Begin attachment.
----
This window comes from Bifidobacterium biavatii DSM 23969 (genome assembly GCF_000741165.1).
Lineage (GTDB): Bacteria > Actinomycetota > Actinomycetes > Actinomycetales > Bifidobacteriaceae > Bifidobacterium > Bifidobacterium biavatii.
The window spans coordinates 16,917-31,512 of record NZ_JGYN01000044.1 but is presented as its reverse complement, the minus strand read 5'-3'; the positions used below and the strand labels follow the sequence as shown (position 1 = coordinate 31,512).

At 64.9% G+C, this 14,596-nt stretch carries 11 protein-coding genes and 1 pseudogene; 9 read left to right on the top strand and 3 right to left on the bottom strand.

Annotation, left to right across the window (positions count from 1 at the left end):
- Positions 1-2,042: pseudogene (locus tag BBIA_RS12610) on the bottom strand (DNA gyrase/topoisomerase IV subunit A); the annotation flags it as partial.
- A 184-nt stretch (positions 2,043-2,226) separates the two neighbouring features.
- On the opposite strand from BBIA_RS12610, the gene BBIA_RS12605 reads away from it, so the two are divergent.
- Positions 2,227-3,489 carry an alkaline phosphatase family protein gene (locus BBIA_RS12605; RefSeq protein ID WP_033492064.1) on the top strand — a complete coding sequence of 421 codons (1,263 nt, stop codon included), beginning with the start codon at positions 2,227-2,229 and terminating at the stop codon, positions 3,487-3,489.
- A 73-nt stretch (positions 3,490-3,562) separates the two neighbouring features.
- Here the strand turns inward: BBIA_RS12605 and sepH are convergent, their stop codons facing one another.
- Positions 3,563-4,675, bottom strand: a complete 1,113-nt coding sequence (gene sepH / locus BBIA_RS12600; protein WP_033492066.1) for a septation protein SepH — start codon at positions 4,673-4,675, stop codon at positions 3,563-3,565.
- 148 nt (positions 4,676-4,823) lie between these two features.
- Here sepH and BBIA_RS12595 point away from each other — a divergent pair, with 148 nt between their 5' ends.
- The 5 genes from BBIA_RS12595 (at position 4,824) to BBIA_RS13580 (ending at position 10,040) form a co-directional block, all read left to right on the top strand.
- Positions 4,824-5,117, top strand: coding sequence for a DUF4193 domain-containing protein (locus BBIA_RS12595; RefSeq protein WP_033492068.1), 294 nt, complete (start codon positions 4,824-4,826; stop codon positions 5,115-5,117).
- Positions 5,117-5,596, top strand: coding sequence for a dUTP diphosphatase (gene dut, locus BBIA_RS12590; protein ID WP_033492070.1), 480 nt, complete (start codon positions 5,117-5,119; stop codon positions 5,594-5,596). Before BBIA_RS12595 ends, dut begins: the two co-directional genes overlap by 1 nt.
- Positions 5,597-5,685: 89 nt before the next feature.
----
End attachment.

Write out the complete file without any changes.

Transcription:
This window comes from Bifidobacterium biavatii DSM 23969 (genome assembly GCF_000741165.1).
Lineage (GTDB): Bacteria > Actinomycetota > Actinomycetes > Actinomycetales > Bifidobacteriaceae > Bifidobacterium > Bifidobacterium biavatii.
The window spans coordinates 16,917-31,512 of record NZ_JGYN01000044.1 but is presented as its reverse complement, the minus strand read 5'-3'; the positions used below and the strand labels follow the sequence as shown (position 1 = coordinate 31,512).

At 64.9% G+C, this 14,596-nt stretch carries 11 protein-coding genes and 1 pseudogene; 9 read left to right on the top strand and 3 right to left on the bottom strand.

Annotation, left to right across the window (positions count from 1 at the left end):
- Positions 1-2,042: pseudogene (locus tag BBIA_RS12610) on the bottom strand (DNA gyrase/topoisomerase IV subunit A); the annotation flags it as partial.
- A 184-nt stretch (positions 2,043-2,226) separates the two neighbouring features.
- On the opposite strand from BBIA_RS12610, the gene BBIA_RS12605 reads away from it, so the two are divergent.
- Positions 2,227-3,489 carry an alkaline phosphatase family protein gene (locus BBIA_RS12605; RefSeq protein ID WP_033492064.1) on the top strand — a complete coding sequence of 421 codons (1,263 nt, stop codon included), beginning with the start codon at positions 2,227-2,229 and terminating at the stop codon, positions 3,487-3,489.
- A 73-nt stretch (positions 3,490-3,562) separates the two neighbouring features.
- Here the strand turns inward: BBIA_RS12605 and sepH are convergent, their stop codons facing one another.
- Positions 3,563-4,675, bottom strand: a complete 1,113-nt coding sequence (gene sepH / locus BBIA_RS12600; protein WP_033492066.1) for a septation protein SepH — start codon at positions 4,673-4,675, stop codon at positions 3,563-3,565.
- 148 nt (positions 4,676-4,823) lie between these two features.
- Here sepH and BBIA_RS12595 point away from each other — a divergent pair, with 148 nt between their 5' ends.
- The 5 genes from BBIA_RS12595 (at position 4,824) to BBIA_RS13580 (ending at position 10,040) form a co-directional block, all read left to right on the top strand.
- Positions 4,824-5,117, top strand: coding sequence for a DUF4193 domain-containing protein (locus BBIA_RS12595; RefSeq protein WP_033492068.1), 294 nt, complete (start codon positions 4,824-4,826; stop codon positions 5,115-5,117).
- Positions 5,117-5,596, top strand: coding sequence for a dUTP diphosphatase (gene dut, locus BBIA_RS12590; protein ID WP_033492070.1), 480 nt, complete (start codon positions 5,117-5,119; stop codon positions 5,594-5,596). Before BBIA_RS12595 ends, dut begins: the two co-directional genes overlap by 1 nt.
- Positions 5,597-5,685: 89 nt before the next feature.